DEAR ABBY: We have some friends who take a couple of expensive extended vacations each year. They go to Europe and take cruises. For the last four years, they have never once booked ground transportation from home to the airport and back. Instead, they rely on friends to take them to the airport.
They have plenty of money. They are just too cheap to pay for a shuttle, cab or limo. They never offer to put gas in the car or pay for the parking. It is a 45-minute drive in heavy traffic.
They are getting ready for another trip. What should I say when asked? Please give me your thoughts on their behavior. -- UNHAPPY ABOUT THIS IN GEORGIA
DEAR UNHAPPY: These friends appear to be centered on themselves. Rather than fume about it, the next time you are asked to drive them to the airport, tell them you have a conflict and are unavailable.Read more in: Friends & Neighbors | Money
DEAR ABBY: I am a 47-year-old professional man who loves children, but never had any of my own. Consequently, I have never had to contend with the considerable cost of raising children. Many of my friends are parents, and I feel the urge to buy their kids nice presents I know they want, or that I never received when I was a child, e.g., a wonderful bike or train set.
What's the protocol for giving an expensive gift (e.g., a saxophone that can cost $1,000) to non-related children without creating awkwardness or obligation? Naturally, I would always check with the parents first. (All of us are white-collar executives and employed, but no one is "filthy rich.") -- GIFT GIVER IN OAKLAND, CALIF.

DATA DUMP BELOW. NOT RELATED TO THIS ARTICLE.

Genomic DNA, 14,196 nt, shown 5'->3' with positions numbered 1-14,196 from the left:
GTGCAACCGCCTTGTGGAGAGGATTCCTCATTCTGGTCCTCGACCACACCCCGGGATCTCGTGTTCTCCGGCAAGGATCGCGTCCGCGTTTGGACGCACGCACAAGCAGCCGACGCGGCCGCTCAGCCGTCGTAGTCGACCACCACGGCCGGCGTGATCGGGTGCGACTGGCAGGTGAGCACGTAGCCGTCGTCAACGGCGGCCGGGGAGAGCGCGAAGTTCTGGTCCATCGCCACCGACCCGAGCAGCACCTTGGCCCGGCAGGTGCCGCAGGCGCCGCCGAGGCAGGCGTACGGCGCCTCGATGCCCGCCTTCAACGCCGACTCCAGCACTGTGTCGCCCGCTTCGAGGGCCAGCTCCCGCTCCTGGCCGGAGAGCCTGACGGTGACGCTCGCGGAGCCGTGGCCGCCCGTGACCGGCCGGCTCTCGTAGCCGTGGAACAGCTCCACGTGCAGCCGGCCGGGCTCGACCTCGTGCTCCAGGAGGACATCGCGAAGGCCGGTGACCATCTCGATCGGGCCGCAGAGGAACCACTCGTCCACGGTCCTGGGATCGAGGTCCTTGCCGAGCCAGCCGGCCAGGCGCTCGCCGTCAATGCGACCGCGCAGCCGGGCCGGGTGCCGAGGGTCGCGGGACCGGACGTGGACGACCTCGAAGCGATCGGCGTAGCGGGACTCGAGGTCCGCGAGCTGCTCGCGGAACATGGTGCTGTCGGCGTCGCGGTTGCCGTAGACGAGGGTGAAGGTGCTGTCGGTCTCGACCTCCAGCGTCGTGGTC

DEAR GIFT GIVER: The protocol is the one you are already observing, which is to have a conversation with the parents before buying expensive gifts for their children. And when you do, make clear that it is not your wish to cause awkwardness or a sense of obligation.Read more in: Money | Friends & Neighbors | Holidays & Celebrations
DEAR ABBY: I am increasingly reluctant to attend social and church events because several members of our group photograph everything and post the pictures online. My husband and I are private people, and we are uncomfortable with this. Why do people think they have the right to do this, and what can we do to stop it? -- DISCOURAGED IN THE EAST
DEAR DISCOURAGED: People post photos of themselves, their activities, their meals, etc. for a variety of reasons. Because you and your husband prefer not to be "memorialized" this way, tell the person taking the photos that you prefer to remain out of camera range -- and request that in the future, any shot you might "accidentally" be in not be posted. If the person demands to know why, say, "Because I don't want anyone from the IRS to find us."Read more in: Etiquette & Ethics | Friends & Neighbors
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